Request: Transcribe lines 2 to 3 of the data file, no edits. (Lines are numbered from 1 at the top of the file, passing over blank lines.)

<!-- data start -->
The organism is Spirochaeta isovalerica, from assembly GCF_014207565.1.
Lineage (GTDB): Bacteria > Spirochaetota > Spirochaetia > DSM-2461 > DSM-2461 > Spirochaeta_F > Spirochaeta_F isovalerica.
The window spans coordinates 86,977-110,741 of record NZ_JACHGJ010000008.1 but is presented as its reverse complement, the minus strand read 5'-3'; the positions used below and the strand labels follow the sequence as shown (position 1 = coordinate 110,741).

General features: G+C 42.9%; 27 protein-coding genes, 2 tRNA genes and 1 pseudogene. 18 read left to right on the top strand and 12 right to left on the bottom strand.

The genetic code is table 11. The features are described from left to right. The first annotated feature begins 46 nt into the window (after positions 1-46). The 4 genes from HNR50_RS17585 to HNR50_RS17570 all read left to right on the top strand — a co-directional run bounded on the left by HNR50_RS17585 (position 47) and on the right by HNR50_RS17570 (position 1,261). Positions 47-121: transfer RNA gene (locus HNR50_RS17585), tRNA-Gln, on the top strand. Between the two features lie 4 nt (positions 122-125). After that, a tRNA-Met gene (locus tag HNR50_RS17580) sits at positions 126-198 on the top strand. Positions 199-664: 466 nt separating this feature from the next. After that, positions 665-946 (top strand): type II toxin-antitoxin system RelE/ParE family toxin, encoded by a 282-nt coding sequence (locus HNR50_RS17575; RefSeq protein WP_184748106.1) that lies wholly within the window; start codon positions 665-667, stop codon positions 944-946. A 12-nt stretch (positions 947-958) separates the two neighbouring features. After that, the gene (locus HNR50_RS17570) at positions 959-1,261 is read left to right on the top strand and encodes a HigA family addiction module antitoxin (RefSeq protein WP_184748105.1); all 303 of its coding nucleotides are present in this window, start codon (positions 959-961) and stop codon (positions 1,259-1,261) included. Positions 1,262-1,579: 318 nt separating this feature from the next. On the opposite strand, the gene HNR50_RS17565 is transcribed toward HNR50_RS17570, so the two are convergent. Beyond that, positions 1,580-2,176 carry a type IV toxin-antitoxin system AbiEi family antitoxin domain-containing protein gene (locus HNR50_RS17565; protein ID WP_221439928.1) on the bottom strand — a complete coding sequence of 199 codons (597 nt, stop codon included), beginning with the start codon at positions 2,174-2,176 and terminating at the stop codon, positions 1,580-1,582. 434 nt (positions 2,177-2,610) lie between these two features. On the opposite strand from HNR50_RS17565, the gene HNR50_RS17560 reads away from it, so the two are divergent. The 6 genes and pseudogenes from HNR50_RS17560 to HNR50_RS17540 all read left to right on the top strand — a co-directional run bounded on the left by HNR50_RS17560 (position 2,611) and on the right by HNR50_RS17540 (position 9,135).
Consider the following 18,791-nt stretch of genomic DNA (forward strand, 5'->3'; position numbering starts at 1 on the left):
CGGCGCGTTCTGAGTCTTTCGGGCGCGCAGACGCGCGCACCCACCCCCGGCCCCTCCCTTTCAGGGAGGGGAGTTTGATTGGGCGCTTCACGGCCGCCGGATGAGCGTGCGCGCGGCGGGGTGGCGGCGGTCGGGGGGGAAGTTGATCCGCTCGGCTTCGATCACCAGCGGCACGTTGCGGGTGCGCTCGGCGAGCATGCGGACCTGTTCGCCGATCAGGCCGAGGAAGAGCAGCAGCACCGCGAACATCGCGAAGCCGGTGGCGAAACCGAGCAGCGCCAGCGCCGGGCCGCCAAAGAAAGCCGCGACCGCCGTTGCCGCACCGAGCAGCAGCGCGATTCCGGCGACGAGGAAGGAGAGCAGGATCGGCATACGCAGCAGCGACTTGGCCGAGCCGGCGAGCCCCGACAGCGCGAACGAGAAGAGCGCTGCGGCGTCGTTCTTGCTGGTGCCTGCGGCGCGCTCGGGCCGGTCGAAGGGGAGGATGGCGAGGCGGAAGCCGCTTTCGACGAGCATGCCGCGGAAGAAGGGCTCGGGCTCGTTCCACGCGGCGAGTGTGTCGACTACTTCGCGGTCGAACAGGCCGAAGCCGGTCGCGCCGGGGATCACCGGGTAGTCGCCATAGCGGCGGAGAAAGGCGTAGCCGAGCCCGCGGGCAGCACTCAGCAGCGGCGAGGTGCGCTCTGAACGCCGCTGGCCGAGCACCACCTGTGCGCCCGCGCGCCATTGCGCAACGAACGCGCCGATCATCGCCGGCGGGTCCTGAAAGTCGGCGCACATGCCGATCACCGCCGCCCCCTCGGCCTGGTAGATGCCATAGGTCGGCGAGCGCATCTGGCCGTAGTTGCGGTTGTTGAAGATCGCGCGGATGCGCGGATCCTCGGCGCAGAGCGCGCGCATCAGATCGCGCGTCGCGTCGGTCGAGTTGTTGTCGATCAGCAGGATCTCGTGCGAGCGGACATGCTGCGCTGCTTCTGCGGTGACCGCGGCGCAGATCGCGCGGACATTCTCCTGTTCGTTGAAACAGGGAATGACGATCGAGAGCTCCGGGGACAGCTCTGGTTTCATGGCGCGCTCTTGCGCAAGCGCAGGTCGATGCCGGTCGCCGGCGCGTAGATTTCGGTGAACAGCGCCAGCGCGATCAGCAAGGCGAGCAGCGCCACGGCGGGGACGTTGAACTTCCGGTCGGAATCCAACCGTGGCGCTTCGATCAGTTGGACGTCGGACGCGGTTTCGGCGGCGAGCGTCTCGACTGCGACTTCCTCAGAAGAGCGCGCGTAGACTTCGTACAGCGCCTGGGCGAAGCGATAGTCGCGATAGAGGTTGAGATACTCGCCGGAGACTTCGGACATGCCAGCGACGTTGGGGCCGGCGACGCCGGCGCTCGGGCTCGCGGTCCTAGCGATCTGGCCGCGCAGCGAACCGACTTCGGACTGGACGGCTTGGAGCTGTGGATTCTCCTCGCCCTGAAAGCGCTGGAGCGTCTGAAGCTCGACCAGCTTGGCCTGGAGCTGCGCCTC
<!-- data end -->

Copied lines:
Lineage (GTDB): Bacteria > Spirochaetota > Spirochaetia > DSM-2461 > DSM-2461 > Spirochaeta_F > Spirochaeta_F isovalerica.
The window spans coordinates 86,977-110,741 of record NZ_JACHGJ010000008.1 but is presented as its reverse complement, the minus strand read 5'-3'; the positions used below and the strand labels follow the sequence as shown (position 1 = coordinate 110,741).